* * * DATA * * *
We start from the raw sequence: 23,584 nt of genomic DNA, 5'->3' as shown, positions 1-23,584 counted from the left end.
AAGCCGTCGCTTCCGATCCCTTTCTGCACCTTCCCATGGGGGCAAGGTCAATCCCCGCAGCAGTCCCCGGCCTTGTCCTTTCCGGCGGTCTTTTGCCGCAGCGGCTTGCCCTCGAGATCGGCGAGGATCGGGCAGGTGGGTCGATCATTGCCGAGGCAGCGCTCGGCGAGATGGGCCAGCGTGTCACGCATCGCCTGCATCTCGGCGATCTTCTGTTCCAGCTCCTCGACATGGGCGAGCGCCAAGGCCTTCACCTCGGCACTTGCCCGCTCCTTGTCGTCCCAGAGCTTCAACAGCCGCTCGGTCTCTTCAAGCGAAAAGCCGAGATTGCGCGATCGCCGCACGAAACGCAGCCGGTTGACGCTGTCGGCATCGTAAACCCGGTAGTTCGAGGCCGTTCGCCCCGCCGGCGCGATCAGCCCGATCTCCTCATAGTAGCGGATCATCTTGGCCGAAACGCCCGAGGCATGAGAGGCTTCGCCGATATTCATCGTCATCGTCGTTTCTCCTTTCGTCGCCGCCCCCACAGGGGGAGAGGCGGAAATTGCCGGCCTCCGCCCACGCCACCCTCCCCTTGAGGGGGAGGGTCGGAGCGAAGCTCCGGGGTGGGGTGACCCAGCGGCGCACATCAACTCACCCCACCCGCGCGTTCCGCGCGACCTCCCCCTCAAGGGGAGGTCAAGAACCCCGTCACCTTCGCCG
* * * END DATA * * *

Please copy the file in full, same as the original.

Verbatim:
We start from the raw sequence: 23,584 nt of genomic DNA, 5'->3' as shown, positions 1-23,584 counted from the left end.
AAGCCGTCGCTTCCGATCCCTTTCTGCACCTTCCCATGGGGGCAAGGTCAATCCCCGCAGCAGTCCCCGGCCTTGTCCTTTCCGGCGGTCTTTTGCCGCAGCGGCTTGCCCTCGAGATCGGCGAGGATCGGGCAGGTGGGTCGATCATTGCCGAGGCAGCGCTCGGCGAGATGGGCCAGCGTGTCACGCATCGCCTGCATCTCGGCGATCTTCTGTTCCAGCTCCTCGACATGGGCGAGCGCCAAGGCCTTCACCTCGGCACTTGCCCGCTCCTTGTCGTCCCAGAGCTTCAACAGCCGCTCGGTCTCTTCAAGCGAAAAGCCGAGATTGCGCGATCGCCGCACGAAACGCAGCCGGTTGACGCTGTCGGCATCGTAAACCCGGTAGTTCGAGGCCGTTCGCCCCGCCGGCGCGATCAGCCCGATCTCCTCATAGTAGCGGATCATCTTGGCCGAAACGCCCGAGGCATGAGAGGCTTCGCCGATATTCATCGTCATCGTCGTTTCTCCTTTCGTCGCCGCCCCCACAGGGGGAGAGGCGGAAATTGCCGGCCTCCGCCCACGCCACCCTCCCCTTGAGGGGGAGGGTCGGAGCGAAGCTCCGGGGTGGGGTGACCCAGCGGCGCACATCAACTCACCCCACCCGCGCGTTCCGCGCGACCTCCCCCTCAAGGGGAGGTCAAGAACCCCGTCACCTTCGCCG